An endless list of activists, bloggers, artists and even politicians on social media have been recently comparing Israel’s artillery and aerial offensive on the Gazans and the crackdown – which Israeli settlers have been involved in – with apartheid in South Africa.
The aim is to convince the international community to consider boycotting Israel.
“Yes it’s good that @IlhanMN is talking about Israel's crimes. But it's not enough. It's too incremental. Let's see these ‘progressives’ using their massive platforms to call on Americans to support BDS, just like people boycotted South Africa. If not now, when?”, Ali Abunimah – a Palestinian blogger – tweeted on Monday.
Mariam Barghouthi, a writer and researcher, also tweeted on Monday that Israel is “employing economic violence against Palestinians and designating the most absurd amounts of bail like $7,400 for being at a protest. They’re not only punishing Palestinians but using legal violence so Palestinians sustain their apartheid.”
As a matter of fact, this perception has been circulating on social media since Israel’s offensive on the coastal enclave began on 10 May. For example, Mark Ruffalo – an American actor and producer – said that Israel should face sanctions.
“1,500 Palestinians face expulsion in #Jerusalem. 200 protesters have been injured. 9 children have been killed. Sanctions on South Africa helped free its black people - it’s time for sanctions on Israel to free Palestinians. Join the call. #SheikhJarrah,” Ruffalo wrote on Twitter one day after Israel began to bombard Gaza.
This has echoed in how some states have responded to Israel’s aggression on the Palestinians.
Last week, the Maldives decided to suspend “all relations” with Israel, including a ban on Israeli products. “The stance of Maldives is clear; we stand against injustice and in solidarity with the Palestinian people’s struggle to secure their inalienable right to statehood,” Mabrook Azeez, spokesman of Maldives’ presidential office, announced last week.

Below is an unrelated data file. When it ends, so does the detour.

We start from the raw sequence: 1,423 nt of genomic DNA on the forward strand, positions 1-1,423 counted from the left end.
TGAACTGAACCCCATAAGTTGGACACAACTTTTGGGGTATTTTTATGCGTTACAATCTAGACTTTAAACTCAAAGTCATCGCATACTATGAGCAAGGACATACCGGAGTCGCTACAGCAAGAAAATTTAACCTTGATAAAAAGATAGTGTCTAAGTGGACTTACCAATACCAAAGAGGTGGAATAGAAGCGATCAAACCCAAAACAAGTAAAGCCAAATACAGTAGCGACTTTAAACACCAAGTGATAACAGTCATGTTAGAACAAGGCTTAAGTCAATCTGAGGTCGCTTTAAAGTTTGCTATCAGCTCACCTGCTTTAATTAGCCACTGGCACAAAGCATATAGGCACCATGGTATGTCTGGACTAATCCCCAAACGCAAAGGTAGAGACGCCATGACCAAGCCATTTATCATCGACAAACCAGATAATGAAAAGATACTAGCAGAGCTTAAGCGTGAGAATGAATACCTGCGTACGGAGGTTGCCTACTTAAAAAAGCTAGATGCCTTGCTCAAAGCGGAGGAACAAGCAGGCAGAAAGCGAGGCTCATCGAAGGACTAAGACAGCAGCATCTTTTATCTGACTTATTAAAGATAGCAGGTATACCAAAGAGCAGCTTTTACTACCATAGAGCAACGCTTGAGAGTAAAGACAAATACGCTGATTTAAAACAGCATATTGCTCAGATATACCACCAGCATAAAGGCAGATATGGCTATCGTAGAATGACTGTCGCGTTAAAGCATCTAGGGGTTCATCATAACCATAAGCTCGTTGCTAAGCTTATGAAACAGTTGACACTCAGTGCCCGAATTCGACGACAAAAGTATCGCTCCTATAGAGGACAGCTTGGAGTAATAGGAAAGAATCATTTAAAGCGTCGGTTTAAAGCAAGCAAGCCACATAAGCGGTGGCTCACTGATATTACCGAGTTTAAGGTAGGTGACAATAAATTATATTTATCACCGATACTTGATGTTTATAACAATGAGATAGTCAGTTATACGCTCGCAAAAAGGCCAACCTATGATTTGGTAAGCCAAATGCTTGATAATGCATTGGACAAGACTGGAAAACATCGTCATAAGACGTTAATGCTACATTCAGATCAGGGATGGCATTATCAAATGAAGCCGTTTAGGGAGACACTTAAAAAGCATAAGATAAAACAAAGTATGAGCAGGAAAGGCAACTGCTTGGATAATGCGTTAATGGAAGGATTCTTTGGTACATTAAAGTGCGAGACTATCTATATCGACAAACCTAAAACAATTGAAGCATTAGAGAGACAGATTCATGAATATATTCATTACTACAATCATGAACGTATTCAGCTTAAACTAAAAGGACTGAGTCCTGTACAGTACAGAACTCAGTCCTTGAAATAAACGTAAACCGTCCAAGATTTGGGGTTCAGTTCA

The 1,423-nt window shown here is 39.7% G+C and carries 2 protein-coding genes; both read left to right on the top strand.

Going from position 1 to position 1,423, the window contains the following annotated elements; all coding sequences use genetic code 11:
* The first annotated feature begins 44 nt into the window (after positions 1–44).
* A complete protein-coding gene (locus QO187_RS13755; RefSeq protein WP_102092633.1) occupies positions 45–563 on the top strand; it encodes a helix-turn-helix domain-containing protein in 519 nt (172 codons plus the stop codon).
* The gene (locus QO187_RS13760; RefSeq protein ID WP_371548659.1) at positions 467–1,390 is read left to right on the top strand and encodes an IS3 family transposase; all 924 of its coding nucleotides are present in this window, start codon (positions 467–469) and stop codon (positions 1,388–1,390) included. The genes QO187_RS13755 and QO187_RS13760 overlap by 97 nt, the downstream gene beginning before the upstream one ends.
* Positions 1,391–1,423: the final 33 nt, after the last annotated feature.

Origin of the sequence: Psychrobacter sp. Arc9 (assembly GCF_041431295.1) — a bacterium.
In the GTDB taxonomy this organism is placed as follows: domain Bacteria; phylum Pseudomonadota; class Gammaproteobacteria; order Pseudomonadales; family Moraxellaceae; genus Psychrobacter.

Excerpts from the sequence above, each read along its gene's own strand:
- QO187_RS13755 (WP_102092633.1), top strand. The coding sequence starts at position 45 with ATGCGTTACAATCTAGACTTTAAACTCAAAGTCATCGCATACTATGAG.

Pro-Palestinian protests have continued too
In the United States, more than 90 rallies were organised in different cities including New York, Houston, Philadelphia, Chicago, Portland, North Carolina and Texas, CNN reported on Sunday.
Anti-Israel protests continued in many other parts of the world, including the United Kingdom, Australia, Canada and South Africa.
The demonstrations have been taking place since Israel started its bombing campaign in Gaza.
The protests have been held in cities including Milan, Brussels, Berlin, Doha, Dhaka, Bristol, Amman, Cardiff, Dublin, Paris, Sydney, Chicago, Liverpool, Los Angeles, Amsterdam, Edinburgh and Damascus.
Since Ramadan – the Islamic holy month of fasting – Israel has been taking a number of provocative measures against the Palestinians.
This includes a blocking of Palestinians accessing Al-Aqsa mosque compound, attacks on them by both Israeli security forces and settlers in the Israeli-occupied West Bank and Jerusalem, and plans to evict almost 1,550 Palestinians from 100 homes in East Jerusalem.
According to official Palestinian estimates, 63 percent of them are youth under the age of 18.
The Israeli bombing campaign in Gaza led to the death of 253 people, the injury of thousands and – based on UN figures – the destruction of 1,000 homes.